I've had to start being very careful about starting new projects. If I'm going to start something new, I have to decide what existing project I'll give up on. Or can this new, exciting project wait until an existing project is done?

I really enjoy the satisfaction of having something done, and being able to make use of -- whatever I was working on.

It's All In How You Look At It

I have a friend that looks at a project and can only see the boring things that stand between him and the completion. I tend to look at the same project and think about how good it will feel to be done with it. This has been instrumental in improving my follow-through.

And this all comes from (and trust me, I hate this cliche) looking on the bright side. So, don't concentrate on having to get up early, deal with airport security, spend 3 hours stuck in an aluminum tube uncomfortably close to several strangers/friends... You're about to experience the miracle of flight! Do you like to go fast? How about 550MPH?!?

It's a cheap trick, I know, but like placebos it's shockingly effective. [6]

Decide That You Can Do Anything

This is almost my superpower. It's not so much that I know I can do anything, it's more the converse; I don't know that there's anything I can't do.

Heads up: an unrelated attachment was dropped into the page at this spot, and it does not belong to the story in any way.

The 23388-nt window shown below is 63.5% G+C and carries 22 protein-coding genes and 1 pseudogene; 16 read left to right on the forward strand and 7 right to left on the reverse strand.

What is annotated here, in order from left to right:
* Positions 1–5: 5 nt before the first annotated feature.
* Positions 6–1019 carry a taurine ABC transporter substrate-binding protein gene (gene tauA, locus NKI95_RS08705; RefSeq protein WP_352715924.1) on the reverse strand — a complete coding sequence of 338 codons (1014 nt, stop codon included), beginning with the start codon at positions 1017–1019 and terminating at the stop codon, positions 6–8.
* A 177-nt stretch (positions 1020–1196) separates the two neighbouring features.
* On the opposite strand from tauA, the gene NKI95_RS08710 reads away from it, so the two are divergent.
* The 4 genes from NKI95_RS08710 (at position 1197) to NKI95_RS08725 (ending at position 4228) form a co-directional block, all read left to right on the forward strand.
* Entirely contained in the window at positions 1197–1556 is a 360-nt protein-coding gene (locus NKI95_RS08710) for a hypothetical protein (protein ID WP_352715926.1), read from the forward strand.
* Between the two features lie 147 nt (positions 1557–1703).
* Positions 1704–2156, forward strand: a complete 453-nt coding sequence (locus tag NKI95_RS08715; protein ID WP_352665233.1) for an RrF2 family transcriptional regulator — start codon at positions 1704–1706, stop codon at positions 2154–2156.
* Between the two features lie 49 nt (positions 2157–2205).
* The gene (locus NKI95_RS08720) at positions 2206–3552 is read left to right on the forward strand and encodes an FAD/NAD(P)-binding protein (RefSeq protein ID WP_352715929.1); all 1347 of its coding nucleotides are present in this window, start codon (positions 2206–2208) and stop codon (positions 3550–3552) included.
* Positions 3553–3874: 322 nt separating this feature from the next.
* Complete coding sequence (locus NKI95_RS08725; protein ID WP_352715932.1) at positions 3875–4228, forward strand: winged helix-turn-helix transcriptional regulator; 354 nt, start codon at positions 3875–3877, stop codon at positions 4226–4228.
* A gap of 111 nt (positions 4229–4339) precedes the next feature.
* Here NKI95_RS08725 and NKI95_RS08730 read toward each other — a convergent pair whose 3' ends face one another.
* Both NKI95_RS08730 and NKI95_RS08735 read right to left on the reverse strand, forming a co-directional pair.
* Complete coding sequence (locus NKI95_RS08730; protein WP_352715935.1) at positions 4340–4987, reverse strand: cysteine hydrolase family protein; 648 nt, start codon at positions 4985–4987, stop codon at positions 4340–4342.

That attitude has made it so that I pretty much can do anything... From replacing the engine in my car, to doing large-scale wireless Internet at a conference, to being self-educated, to building my own computers, to repairing plumbing and heating.

This is another cheap trick like the above, but it's one that's served me very well. If you decide you can't do something, you're probably going to end up being right.

Give Away Your Frustration

When I was in Junior High I used to get extremely frustrated. Not annoyed, but red-faced, kicking and screaming, death to the world, blood boiling, pissed-off. Then one day my mom threatened to take away the computers that I so loved. I pretty much had to, over night, stop this bad habit.

The band The Weakerthans have this song where they say "Throw away my misery; It never meant that much to me; It never sent a get-well card." [7]

Just let go of what makes you mad or sad. If you focus on it, you're just giving it power. Let your frustrations go and give power to the successes.

In Conclusion

That's the news that's fit to print from the year of nineteen hundred and eighty eight. Now go forth and study the good word of Bill and Ted who said "Be excellent to one-another." [8]

And party on, dudes!

Sean Reifschneider, March 11, 2010

Footnotes

For those of you who haven't studied your ancient history, here are some of the inspiration for this:

[1]Time Travel: http://www.xkcd.com/630/
[2]Google's Lego Computers: http://infolab.stanford.edu/pub/voy/museum/pictures/display/0-4-Google.htm
[3]Fight Club, the Movie: http://www.imdb.com/title/tt0137523/
[4]How to Live With 100 Things: http://www.time.com/time/magazine/article/0,9171,1812048,00.html
[5]The Father of "Follow Your Bliss": http://en.wikipedia.org/wiki/Joseph_Campbell
[6]The Placebo Effect: http://en.wikipedia.org/wiki/Placebo
[7]Reconstruction Site by The Weakerthans: http://www.theweakerthans.org/discography/reconstructionsite_content.html
[8]Bill and Ted's Excellent Adventure, the Movie: http://www.imdb.com/title/tt0096928/